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Letter to Editor | Why Waterfront Development, Not Waterfront Reclamation? — 5 Comments

  1. Thank you Charles! Well researched and Reasonable letter. I will add the Archaeological Factor. Native Bones were found across the street at Outlook a few years ago.

    It is unfortunate that in our county,the business community almost always gets its’ Agenda approved. no matter the historical and/or environmental destruction it brings.

    I’ve been hearing about another project that will severely impact Crescent Beach and its’ major Wetland, a Condominium Development, up the hill from the beach.

    As an aside, the GMA Mandates that 56% of Orcas’ population Must live in Eastsound leaving the peaceful and quiet areas for those who can afford to Feel as if they actually live on an Island. Hence, the destruction of The Wetland in town ,known as The Swale, where the Outlook stands and on up to the Airport.
    Again, thank you for your letter.
    Spirit Eagle

  2. Thank you for posting your thoughtful ideas.
    I hope many people read your letter.
    The Sounder too?

  3. I was not in attendance at the March 6 EPRC but when I read the account of the meeting, I too was surprised with the proposed Outlook Inn expansion. There is so little of Eastsound visible from Eastsound already. Many communities are moving to protect their waterfront for the public and I certainly would like to see that trend happening here. I think the Outlook Inn is a wonderful asset in town and certainly support their continued growth but agree that their are other options to be explored.

  4. Time and again I watched similar situations happen in my previous community–a developer presents a plan that is a bit light on details, gets cursory review from whatever local board is in charge, and gets approved. The actual development is then different and bigger from what was originally presented, with the developer making use of every loophole available; frequently omitting community improvement efforts, like water management, or otherwise violating local statutes. The town is then left to chase after the developer to pay fines after the damage is done.
    This is surely not the case with all development, but the slipperiness of the presenter on details, his mention of the limits allowed by law, and the lack of interest from the Committee suggest this will be a similar situation.
    If Eastsound wants to protect its waterfront, including the view, local statutes should be reviewed and rewritten to spell everything out to the letter. Only then can the community be sure of its legal footing if this or another developer attempts a project that would adversely affect the character of the shoreline.

  5. Bravo, Charlie Carver and the other commenters! I really appreciate the thought that went into this guest editorial. Thank you for caring about Eastsound; so few Orcas people understand what we are up against here. I would add one thing, to your concerns that’s important to note. Behind the Outlook Inn, and on much of the Outlook’s land, is – or WAS – Eastsound Swale – and there is precious little left of it, due to the development that has already happened there with the previous expansions. Without tree buffer, any and all pollutants, silt intrusion, and runoff are going to end up in Fishing Bay.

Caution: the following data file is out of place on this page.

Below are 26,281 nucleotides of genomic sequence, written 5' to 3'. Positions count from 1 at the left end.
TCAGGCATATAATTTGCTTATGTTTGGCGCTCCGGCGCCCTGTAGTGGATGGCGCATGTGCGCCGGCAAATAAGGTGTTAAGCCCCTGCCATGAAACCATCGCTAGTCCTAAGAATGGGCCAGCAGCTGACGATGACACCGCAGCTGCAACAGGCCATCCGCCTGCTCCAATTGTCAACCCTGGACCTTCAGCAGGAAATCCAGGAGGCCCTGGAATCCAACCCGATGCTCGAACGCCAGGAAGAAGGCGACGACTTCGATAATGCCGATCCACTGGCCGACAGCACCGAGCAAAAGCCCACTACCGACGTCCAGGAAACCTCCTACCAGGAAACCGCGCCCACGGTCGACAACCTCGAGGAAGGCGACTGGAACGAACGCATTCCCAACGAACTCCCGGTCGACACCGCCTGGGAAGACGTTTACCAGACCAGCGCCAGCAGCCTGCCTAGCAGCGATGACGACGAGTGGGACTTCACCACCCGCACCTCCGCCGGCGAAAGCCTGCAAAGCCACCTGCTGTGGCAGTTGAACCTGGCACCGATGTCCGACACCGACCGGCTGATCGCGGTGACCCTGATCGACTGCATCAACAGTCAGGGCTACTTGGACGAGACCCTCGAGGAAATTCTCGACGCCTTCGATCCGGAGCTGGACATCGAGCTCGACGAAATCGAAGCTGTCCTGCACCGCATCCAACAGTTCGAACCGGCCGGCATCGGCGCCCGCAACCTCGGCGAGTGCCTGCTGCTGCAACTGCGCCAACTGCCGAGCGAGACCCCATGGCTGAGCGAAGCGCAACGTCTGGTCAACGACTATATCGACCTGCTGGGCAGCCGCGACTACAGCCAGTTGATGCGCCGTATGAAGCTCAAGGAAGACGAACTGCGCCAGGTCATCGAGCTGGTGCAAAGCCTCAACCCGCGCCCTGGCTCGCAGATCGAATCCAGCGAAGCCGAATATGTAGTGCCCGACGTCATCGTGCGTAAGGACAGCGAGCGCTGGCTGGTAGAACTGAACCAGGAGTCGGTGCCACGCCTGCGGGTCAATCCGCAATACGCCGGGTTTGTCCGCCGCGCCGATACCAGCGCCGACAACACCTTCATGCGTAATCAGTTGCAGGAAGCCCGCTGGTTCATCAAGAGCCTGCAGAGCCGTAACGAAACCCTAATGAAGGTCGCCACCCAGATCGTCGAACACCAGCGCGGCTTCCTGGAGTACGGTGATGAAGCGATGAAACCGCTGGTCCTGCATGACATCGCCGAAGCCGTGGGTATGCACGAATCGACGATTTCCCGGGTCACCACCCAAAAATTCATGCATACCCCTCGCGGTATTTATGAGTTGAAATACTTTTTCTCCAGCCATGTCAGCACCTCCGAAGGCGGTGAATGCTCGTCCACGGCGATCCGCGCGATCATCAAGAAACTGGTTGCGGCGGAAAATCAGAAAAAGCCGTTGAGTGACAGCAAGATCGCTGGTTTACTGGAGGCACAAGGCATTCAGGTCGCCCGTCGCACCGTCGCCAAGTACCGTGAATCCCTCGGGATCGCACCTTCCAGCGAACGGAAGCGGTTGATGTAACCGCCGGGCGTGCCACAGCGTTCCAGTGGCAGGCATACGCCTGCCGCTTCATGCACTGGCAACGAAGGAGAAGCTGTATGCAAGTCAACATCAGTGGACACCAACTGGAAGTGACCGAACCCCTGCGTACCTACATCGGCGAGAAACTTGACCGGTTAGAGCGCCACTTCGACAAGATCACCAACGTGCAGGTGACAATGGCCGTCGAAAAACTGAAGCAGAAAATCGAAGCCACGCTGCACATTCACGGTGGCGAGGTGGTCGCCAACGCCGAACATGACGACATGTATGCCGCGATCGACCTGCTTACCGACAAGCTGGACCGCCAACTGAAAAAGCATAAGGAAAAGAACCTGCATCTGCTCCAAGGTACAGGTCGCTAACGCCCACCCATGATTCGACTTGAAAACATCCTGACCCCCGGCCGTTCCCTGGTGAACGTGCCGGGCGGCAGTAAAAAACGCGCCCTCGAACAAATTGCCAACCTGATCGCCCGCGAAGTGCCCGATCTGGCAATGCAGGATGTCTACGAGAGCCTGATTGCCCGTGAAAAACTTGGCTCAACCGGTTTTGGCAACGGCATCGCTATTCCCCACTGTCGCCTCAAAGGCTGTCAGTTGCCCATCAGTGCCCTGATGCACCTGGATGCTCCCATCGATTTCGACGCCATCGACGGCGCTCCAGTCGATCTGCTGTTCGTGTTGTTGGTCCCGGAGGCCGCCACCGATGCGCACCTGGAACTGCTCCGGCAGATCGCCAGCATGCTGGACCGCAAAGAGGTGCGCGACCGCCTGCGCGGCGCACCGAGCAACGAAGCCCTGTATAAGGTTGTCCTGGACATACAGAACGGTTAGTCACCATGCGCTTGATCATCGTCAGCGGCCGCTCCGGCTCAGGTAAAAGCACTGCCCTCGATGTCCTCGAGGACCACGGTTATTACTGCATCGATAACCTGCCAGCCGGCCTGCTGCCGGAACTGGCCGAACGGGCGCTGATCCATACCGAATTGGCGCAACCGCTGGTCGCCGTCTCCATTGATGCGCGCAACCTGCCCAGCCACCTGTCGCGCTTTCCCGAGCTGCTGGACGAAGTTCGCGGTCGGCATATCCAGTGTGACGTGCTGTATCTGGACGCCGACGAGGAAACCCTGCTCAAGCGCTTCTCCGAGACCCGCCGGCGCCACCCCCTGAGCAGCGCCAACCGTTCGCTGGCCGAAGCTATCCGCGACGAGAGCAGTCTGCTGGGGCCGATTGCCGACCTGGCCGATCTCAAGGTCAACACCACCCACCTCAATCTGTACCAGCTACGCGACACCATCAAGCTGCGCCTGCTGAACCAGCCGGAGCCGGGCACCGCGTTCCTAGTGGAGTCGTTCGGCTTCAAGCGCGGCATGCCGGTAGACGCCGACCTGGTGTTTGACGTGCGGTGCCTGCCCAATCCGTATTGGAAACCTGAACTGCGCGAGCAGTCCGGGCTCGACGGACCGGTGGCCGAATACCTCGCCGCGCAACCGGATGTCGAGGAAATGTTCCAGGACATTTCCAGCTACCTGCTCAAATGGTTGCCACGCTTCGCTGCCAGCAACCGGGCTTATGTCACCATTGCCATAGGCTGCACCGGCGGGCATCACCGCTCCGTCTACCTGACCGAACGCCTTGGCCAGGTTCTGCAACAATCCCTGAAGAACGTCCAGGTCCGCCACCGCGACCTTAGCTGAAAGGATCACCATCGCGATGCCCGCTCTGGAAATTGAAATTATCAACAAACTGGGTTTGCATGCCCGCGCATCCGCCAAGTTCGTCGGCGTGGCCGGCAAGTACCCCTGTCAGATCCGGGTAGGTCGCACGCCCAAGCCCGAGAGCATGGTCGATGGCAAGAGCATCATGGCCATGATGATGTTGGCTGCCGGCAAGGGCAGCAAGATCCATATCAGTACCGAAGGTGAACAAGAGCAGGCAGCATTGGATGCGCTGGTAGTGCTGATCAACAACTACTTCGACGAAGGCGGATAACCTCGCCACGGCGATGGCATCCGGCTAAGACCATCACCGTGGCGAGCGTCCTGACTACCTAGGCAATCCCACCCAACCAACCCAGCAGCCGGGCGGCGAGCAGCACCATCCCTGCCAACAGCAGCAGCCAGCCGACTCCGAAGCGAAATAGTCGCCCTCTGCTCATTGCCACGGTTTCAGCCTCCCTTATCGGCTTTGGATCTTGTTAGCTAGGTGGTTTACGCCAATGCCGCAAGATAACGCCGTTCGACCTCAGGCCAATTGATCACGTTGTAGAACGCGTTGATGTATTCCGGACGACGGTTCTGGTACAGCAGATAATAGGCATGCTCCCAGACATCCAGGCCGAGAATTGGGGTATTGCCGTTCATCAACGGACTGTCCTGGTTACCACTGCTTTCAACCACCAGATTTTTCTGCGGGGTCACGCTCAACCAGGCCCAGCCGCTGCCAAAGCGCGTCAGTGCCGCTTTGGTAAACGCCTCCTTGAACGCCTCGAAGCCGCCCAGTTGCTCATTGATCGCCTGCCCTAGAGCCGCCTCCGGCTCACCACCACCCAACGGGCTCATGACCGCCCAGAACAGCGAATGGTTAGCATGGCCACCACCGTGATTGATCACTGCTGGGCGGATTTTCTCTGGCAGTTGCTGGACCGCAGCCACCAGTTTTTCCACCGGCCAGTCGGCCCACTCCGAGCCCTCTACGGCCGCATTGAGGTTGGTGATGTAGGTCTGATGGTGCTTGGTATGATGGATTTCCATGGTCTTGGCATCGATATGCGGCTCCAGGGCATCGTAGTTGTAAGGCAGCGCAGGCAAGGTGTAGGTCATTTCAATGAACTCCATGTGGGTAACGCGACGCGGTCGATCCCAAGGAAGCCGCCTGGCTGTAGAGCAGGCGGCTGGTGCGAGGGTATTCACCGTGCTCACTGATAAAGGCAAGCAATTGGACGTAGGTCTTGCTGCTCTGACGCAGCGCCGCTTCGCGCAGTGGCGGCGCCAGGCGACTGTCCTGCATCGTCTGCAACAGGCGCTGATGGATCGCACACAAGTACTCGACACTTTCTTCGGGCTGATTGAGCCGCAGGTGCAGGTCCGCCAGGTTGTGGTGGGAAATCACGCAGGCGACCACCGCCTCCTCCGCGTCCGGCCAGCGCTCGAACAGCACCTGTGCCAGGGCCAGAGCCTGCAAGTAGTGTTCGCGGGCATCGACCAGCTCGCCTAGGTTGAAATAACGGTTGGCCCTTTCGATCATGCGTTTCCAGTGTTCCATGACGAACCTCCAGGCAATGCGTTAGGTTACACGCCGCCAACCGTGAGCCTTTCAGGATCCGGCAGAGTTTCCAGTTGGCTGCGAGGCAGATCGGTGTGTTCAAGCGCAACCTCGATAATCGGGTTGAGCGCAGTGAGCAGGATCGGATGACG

I’m dismayed and disappointed in EPRC’s continuing pushing of development in Eastsound, and the blatant lack of understanding or disregard for anything except maximum development, while not taking the time and care to research the importance of intact watersheds and important wetlands such as Eastsound Swale. We are asking this small land mass area one mile wide to support a massive amount of growth, while taking down forests and mature trees and expecting that there won’t be wind and stormwater problems. Wrong!! I beeseech EPRC members to educate themselves on these matters, and truly represent us by protecting our environment in the UGA – ever more important, the more development it’s being asked to sustain.

    I encourage everyone who calls themselves a “planner” or a “visionary” to educate themselves on what happens when you develop a place to such extent that the trees needed to support all that impervious surface aren’t there to do their job. Watch Cass Turnbull’s series on youtube, “No Place for Old Trees.” (4 parts). I would like to bring this presentation to a Town Hall meeting and have a discussion following, so that people understand what we’re doing, and find another way than destroying Eastsound.
    https://www.youtube.com/watch?v=0AoGZVnrPYA (part one)
    Or read the series of these articles on Plant Amnesty, which Cass founded many years ago.

    Cass died suddenly on January 27 – a great loss to us all. She was a tireless advocate of why trees are important to save, in this age of rampant development. scroll to bottom of the home page to find the links to the articles.

    Tribute to Cass: